Onion tones down the Oakland-based quartet’s propensity for quirk and polishes their music’s lo-fi edges.
Always Ascending speaks to existential angst that prompts a grim outlook on the pursuit of happiness.
The album promotes a personal reckoning of one’s complicity in an increasingly toxic culture.
The album pares back Norwegian producer Hans-Peter Lindstrøm’s sound to the point of quasi-minimalism.
The music on St. Vincent’s latest is rooted in retro influences while the lyrics are decidedly forward-looking.
Despite the incessant theme of freedom on Colors, Beck’s idiosyncrasies seem constrained.
On Cry Cry Cry, Wolf Parade captures how complacency allows simmering tensions to metastasize.
The expansive Hiss Spun marks the most cohesive iteration of Wolfe’s sound to date.
Okovi reprises Zola Jesus’s familiar formula of pained, soaring vocals set to ghostly atmospherics.
Despite Haiku from Zero’s sunny musicality, there’s often a grim, apocalyptic subtext to the album’s songs.
The album explores self-imposed barriers rather than bracing against outside pressures.
Grizzly Bear’s Painted Ruins explores the inner conflict experienced when our best-laid plans fall apart.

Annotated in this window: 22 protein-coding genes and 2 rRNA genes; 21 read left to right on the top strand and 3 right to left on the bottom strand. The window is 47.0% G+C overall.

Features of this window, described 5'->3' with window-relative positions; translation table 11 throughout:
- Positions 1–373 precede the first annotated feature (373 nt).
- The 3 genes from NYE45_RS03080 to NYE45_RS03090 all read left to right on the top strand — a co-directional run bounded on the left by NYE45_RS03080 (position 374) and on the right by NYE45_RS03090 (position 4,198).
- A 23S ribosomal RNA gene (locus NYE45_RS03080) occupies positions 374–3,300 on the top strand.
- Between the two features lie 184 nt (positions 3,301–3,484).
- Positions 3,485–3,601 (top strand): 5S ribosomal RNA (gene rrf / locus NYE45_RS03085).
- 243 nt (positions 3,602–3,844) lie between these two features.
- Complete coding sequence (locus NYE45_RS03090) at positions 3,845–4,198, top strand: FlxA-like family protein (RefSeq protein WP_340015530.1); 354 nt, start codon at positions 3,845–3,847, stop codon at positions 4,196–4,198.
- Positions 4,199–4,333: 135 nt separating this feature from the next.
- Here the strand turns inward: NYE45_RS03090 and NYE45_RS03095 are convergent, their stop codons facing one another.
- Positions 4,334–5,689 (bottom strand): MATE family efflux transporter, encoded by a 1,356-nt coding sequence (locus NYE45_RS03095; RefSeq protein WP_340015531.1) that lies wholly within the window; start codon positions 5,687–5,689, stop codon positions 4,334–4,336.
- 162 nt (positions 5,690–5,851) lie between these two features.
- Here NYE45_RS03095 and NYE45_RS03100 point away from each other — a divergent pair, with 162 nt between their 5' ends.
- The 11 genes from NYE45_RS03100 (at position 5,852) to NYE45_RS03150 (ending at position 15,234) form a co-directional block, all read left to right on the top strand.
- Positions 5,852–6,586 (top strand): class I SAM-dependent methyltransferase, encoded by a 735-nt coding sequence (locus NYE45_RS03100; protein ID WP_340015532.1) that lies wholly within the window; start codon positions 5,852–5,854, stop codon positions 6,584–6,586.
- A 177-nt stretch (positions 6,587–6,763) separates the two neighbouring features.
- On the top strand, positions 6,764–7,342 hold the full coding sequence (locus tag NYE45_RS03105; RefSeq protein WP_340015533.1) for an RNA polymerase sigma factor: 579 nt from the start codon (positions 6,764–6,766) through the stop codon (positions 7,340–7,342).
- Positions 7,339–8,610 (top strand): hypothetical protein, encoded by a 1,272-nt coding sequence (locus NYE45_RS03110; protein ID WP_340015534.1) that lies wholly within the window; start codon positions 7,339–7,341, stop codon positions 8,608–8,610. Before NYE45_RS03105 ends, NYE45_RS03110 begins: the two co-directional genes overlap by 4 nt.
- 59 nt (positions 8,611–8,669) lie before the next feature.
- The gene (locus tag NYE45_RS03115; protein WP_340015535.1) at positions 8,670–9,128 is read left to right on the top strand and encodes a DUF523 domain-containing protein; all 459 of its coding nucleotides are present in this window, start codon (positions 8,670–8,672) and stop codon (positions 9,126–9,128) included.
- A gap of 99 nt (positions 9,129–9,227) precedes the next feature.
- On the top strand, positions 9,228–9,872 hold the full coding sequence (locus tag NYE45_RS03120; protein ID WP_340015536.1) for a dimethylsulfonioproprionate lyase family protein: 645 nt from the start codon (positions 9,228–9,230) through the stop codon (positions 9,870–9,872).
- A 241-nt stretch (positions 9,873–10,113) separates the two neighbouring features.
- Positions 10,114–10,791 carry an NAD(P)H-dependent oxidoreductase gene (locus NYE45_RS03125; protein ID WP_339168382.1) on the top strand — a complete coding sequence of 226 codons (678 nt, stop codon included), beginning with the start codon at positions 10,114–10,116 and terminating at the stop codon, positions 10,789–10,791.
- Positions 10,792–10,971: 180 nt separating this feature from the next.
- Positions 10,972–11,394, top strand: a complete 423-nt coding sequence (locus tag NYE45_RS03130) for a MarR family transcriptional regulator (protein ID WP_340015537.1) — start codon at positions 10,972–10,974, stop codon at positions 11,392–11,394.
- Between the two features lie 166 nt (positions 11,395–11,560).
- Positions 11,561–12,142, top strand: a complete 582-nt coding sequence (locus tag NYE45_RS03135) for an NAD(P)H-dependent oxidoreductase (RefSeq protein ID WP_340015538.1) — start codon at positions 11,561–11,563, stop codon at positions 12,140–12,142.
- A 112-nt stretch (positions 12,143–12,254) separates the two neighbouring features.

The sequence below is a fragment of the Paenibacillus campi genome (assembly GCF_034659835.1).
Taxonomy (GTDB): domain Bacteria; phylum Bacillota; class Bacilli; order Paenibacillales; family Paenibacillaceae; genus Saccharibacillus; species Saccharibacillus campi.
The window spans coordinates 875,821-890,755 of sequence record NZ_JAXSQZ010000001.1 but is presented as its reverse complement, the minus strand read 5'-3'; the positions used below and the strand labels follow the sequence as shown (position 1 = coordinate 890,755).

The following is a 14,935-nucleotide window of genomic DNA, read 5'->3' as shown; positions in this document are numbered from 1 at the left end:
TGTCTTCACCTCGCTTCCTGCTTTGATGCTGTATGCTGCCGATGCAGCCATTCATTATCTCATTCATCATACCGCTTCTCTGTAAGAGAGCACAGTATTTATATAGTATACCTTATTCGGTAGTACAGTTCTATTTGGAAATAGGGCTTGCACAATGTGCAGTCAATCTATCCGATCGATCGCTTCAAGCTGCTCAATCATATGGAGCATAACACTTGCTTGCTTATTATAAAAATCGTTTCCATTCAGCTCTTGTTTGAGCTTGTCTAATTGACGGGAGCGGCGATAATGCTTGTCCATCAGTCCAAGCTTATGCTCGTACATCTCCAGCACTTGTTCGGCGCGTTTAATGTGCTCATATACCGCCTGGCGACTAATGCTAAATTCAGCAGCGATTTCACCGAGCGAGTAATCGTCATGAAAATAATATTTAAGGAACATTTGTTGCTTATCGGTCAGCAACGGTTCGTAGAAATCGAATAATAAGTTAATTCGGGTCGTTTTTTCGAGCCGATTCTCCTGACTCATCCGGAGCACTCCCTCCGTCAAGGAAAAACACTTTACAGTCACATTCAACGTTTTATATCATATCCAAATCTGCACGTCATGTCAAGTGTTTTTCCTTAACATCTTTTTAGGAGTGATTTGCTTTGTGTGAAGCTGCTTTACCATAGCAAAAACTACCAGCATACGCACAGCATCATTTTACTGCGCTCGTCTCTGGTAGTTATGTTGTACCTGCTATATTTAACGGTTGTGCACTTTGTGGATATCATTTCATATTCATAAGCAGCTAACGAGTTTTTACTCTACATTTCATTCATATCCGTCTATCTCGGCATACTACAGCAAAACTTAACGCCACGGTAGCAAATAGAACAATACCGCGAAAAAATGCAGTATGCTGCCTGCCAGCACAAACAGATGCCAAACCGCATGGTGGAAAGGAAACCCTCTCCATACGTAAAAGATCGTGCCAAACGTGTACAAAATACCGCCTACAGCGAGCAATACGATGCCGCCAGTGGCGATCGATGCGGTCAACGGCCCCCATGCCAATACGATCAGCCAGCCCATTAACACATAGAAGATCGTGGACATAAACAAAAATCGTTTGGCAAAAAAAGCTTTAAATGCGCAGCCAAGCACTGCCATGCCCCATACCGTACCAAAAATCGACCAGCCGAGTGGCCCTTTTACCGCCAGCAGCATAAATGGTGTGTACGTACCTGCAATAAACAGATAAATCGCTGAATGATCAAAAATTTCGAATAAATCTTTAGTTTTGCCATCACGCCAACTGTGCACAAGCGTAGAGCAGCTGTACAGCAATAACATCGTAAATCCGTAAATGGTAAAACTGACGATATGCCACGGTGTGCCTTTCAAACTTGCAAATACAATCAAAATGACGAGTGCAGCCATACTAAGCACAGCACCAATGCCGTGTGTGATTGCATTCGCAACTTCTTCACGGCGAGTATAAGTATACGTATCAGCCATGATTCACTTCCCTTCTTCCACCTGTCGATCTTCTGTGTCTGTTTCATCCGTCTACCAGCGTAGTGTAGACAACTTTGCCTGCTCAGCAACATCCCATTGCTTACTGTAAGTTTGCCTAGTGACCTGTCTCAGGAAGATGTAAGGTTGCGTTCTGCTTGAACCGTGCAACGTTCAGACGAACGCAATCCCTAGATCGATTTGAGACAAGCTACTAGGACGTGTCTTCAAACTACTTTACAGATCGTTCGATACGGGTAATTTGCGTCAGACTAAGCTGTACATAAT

The Road, Pt 1 is an eclectic, cinematic effort that’s also surprisingly cohesive.
The Haim sisters convey heartsick sentiments in only the broadest and vaguest of terms.
By failing to transcend binary pop tropes, Harris undermines what could’ve been a creative reinvention.
The album offers both dark clouds and silver linings through the band’s juxtaposition of anxiety and hope.
Portugal. The Man aims squarely at the 21st-century mainstream with their eighth album, Woodstock.
Crack-Up takes contrasting musical ideas and textures and makes them functional, if not transcendent.
The Mountain Goats’s Goths focuses on the blurry boundary separating artistic success from failure.
Though it’s encouraging to see DeMarco explore the darker side of life, This Old Dog feels thematically muddled.